The televised yule log, past and present

[From the Village Voice; details about a new yule log video featuring purrrfect cat Lil Bub in front of the hearth are available from Time; information about where to watch various versions of yule log videos is available from the Los Angeles Times and Channel Guide Magazine; and you can read about and watch Yule Log 2.0, containing artistic reimaginings of the classic televised log fire, at Cool Hunting.

ISPR and I personally wish you all a joyous holiday season!

–Matthew Lombard ]

Lil Bub yule log video

The History of the Televised Yule Log, Which Was Invented in New York City

By Tessa Stuart Mon., Dec. 23 2013

Gather ’round, children, and I will tell you a holiday story, the story of the WPIX Yule Log. The yule log, the ceremonial incineration of a whole tree, has been a Christmas tradition for centuries. But television’s Yule Log, a loop of blazing fireplace flickering to a soundtrack of the Boston Pops, Nat King Cole, and Percy Faith, was invented in New York City in 1966.

The yule log you’ll see in YouTube clips and glowing in the background of The Colbert Report studio was the brainchild of WPIX Channel 11 president and CEO Fred Thrower, who conceived of the three-hour loop of 17 seconds of footage as a kind of Christmas card to viewers huddled in their tiny New York City apartments without a fireplace of their own.

From 1966 until 1989, WPIX would interrupt its regularly scheduled programming on Christmas Eve and Christmas Day, “to bring you the warmth, good cheer and friendliness of a yule log fire accompanied by the most beautiful and familiar christmas carols.”

As Thrower told viewers in a monologue that accompanied the broadcast, the Yule Log is “our Christmas greeting to all of you, our viewers and listeners, our way of wishing you and yours a very Merry Christmas.”

The original 16mm footage was shot at Gracie Mansion in 1966, back when the mayoral home was occupied by John Lindsay (regarded by some historians as the city’s worst mayor). According to Chip Arcuri, proprietor of the fan site, “When WPIX shot the original Gracie Mansion footage, to capture the conflagration in all its flaming glory, the crew decided to remove the protective screen and a stray spark damaged a valuable antique rug.”

That turned out to be a problem when the original 16mm film began to deteriorate, and the mayor’s office declined to allow WPIX to re-shoot the film on location. The footage that exists today was shot on 35mm at a California home with a similar fireplace in 1970, 19 years before the log was put into retirement in 1989.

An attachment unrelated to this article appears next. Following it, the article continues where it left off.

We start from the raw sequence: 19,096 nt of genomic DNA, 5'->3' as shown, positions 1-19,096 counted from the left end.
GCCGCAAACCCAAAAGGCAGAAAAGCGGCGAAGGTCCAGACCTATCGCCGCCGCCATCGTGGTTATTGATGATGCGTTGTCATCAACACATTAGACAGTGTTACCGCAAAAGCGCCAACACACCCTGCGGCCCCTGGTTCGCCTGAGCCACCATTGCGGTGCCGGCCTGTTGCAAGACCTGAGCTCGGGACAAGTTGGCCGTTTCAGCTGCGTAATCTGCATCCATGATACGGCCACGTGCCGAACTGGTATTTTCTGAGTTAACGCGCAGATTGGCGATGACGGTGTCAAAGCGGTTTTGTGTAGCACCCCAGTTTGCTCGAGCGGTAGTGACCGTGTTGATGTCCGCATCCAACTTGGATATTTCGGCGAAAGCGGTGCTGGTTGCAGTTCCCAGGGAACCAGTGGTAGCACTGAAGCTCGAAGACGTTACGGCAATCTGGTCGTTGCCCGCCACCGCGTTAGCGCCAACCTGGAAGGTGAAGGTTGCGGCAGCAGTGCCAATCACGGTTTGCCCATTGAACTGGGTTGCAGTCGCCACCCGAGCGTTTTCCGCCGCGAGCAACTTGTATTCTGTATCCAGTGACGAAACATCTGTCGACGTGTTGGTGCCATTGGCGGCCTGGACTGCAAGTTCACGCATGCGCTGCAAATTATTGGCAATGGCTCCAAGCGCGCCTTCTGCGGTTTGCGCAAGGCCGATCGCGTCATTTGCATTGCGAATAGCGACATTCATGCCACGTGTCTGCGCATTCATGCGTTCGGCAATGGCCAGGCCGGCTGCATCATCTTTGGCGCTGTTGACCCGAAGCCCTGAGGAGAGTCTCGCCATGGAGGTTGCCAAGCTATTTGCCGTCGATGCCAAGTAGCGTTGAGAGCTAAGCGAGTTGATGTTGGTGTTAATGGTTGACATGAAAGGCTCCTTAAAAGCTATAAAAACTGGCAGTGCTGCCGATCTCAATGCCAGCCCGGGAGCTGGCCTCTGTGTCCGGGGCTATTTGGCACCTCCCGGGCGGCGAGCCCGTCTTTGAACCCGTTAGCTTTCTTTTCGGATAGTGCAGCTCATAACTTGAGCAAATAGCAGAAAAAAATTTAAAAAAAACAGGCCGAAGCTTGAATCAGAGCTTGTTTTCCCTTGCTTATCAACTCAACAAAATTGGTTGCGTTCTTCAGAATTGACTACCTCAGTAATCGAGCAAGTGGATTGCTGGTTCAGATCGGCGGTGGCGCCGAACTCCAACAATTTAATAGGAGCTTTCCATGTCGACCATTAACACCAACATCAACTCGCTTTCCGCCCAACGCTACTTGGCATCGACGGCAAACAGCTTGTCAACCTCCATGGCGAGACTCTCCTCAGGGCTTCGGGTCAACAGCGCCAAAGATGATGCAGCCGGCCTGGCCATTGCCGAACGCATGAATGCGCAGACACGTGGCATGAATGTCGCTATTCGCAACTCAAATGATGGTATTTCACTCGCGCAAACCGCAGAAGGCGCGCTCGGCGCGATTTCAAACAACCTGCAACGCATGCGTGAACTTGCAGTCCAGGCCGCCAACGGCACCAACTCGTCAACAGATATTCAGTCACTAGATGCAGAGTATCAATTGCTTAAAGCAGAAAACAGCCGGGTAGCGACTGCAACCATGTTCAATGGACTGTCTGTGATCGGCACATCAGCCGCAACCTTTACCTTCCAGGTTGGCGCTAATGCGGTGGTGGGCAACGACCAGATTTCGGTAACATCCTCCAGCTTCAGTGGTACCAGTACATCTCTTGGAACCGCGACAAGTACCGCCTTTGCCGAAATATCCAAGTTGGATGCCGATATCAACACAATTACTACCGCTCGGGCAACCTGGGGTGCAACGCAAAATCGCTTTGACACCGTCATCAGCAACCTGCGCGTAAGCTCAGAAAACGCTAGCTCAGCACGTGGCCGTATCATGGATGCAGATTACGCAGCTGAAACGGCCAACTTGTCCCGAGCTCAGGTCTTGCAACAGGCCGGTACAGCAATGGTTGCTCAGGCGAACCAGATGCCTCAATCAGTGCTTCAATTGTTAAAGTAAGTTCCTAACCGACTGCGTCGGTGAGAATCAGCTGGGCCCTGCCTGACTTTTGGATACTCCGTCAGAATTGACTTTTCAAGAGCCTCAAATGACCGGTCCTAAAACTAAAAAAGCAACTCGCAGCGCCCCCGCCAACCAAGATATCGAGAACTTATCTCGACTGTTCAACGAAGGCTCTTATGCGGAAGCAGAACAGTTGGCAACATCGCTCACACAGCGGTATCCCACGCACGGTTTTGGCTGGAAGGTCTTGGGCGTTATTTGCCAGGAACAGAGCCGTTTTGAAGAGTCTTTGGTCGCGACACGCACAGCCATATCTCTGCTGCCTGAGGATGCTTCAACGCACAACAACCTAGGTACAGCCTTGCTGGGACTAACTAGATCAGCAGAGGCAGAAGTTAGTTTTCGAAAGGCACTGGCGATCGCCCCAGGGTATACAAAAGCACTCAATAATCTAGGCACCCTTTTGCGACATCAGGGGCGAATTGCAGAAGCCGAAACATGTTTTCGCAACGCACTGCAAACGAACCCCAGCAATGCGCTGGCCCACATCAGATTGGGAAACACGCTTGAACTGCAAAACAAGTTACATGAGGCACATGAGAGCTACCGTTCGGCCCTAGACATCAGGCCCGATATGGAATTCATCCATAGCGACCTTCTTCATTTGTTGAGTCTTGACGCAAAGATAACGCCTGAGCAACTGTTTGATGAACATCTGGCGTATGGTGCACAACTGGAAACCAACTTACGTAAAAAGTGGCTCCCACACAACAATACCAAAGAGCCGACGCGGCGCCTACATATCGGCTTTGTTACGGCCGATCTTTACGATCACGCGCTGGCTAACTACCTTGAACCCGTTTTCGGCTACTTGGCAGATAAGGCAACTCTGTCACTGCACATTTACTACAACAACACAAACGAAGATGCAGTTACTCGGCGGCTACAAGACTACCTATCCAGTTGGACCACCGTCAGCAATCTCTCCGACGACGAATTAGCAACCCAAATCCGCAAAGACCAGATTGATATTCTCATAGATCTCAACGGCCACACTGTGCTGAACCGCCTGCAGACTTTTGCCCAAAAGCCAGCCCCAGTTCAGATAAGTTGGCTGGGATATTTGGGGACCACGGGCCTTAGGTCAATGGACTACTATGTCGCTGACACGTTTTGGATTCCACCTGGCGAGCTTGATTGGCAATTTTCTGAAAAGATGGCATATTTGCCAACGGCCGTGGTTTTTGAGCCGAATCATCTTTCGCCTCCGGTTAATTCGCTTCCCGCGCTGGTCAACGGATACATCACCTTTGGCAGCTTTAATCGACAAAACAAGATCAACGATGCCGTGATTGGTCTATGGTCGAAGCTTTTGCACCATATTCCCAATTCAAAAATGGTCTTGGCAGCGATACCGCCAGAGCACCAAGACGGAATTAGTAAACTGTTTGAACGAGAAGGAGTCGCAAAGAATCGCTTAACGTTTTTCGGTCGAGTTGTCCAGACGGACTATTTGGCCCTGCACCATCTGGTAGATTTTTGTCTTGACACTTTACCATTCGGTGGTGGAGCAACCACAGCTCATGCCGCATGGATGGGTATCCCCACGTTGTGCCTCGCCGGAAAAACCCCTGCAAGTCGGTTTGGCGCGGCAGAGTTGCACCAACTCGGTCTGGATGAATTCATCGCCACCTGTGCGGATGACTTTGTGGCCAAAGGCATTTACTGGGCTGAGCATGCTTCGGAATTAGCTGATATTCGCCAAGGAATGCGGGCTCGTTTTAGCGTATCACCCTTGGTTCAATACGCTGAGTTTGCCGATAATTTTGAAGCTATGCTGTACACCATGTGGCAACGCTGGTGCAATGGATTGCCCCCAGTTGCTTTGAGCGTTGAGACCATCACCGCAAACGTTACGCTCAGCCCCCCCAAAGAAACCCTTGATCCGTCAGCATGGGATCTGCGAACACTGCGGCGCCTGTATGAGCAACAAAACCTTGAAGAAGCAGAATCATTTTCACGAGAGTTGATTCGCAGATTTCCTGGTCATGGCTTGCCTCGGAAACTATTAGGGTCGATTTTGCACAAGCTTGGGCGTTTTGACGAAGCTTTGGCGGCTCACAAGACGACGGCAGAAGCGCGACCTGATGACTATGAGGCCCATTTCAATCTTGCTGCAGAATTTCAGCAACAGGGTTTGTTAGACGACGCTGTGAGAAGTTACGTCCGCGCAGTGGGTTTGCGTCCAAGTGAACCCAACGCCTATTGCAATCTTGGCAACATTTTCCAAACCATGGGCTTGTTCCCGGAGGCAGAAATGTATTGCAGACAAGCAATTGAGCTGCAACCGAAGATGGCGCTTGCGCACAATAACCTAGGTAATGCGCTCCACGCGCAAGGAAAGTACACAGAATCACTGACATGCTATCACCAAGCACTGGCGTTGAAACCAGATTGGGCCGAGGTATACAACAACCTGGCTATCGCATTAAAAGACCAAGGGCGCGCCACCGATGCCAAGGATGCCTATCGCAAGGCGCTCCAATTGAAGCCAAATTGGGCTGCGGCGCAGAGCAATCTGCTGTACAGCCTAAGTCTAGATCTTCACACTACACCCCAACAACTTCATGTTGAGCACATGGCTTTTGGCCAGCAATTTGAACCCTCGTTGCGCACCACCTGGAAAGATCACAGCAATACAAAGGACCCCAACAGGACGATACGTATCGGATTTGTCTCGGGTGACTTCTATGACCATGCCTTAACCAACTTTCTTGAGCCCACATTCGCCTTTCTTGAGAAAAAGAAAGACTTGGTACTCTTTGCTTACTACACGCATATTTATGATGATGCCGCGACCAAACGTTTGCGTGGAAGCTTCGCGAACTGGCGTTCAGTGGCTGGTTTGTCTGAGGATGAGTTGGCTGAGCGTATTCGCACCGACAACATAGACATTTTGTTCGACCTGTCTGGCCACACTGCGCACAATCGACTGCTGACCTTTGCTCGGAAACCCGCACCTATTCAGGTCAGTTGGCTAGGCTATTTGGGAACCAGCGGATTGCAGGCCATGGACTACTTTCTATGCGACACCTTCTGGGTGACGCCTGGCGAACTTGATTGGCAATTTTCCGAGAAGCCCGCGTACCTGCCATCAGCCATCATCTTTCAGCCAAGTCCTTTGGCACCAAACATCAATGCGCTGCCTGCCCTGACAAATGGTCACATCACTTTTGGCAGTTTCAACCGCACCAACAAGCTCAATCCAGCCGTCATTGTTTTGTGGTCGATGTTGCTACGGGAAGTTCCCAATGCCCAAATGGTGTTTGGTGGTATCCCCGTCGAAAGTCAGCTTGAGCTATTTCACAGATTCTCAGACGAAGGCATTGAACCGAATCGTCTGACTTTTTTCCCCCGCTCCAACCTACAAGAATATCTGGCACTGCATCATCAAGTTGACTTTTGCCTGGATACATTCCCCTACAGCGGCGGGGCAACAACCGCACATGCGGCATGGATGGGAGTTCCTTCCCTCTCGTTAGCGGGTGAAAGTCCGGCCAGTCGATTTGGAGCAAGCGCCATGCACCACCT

A devoted fan base materialized in the log’s absence — a tribe of people who hang around online forums to debate the authenticity of YouTube clips claiming to be the original 1966 film version (“[F]raud! What I remember most of the original 1966 ‘log’ was that the brick behind the flame was darker than the one we’re seeing now, and there was a smaller log on the bottom that was diagonal”) and discuss Yule Log broadcast schedules for different television markets.

Snicker if you want, but diehard fans like those are the ones credited with convincing WPIX to rekindle the flame. The program was restored to airwaves in 2001, following an online petition to “Bring Back the Log.”

These days, the log has its own Twitter handle (@PIXYULELOG) and Facebook page; fans can buy branded merchandise (boxers that say “Nice Log!” or dog shirts and trucker hats emblazoned with a stylized WPIX logo).

The “fabled fire stick” will be broadcast in HD on WPIX from 9 a.m. to 1 p.m. on Christmas morning. (It will be streamed on, too, from 6 to 10 p.m. on Christmas Eve, and from 9 a.m. to 1 p.m. and 7 to 10 p.m. on Christmas Day.)


One response to “The televised yule log, past and present”

  1. Bruce Lord

    This idea that a virtual Yule log burning just creates a hyperreal for anyone who wants a fire during the holidays or just because the user wants a fire. People really put this on the TV while eating dinner or just sitting around on the couch talking. This doesn’t just pull people into the hyperreal, but takes the room and creates the hyperreal around the fire. This fire brings no warmth, but instead brings the picture of a fire, as well as the sounds of the fire crackling.

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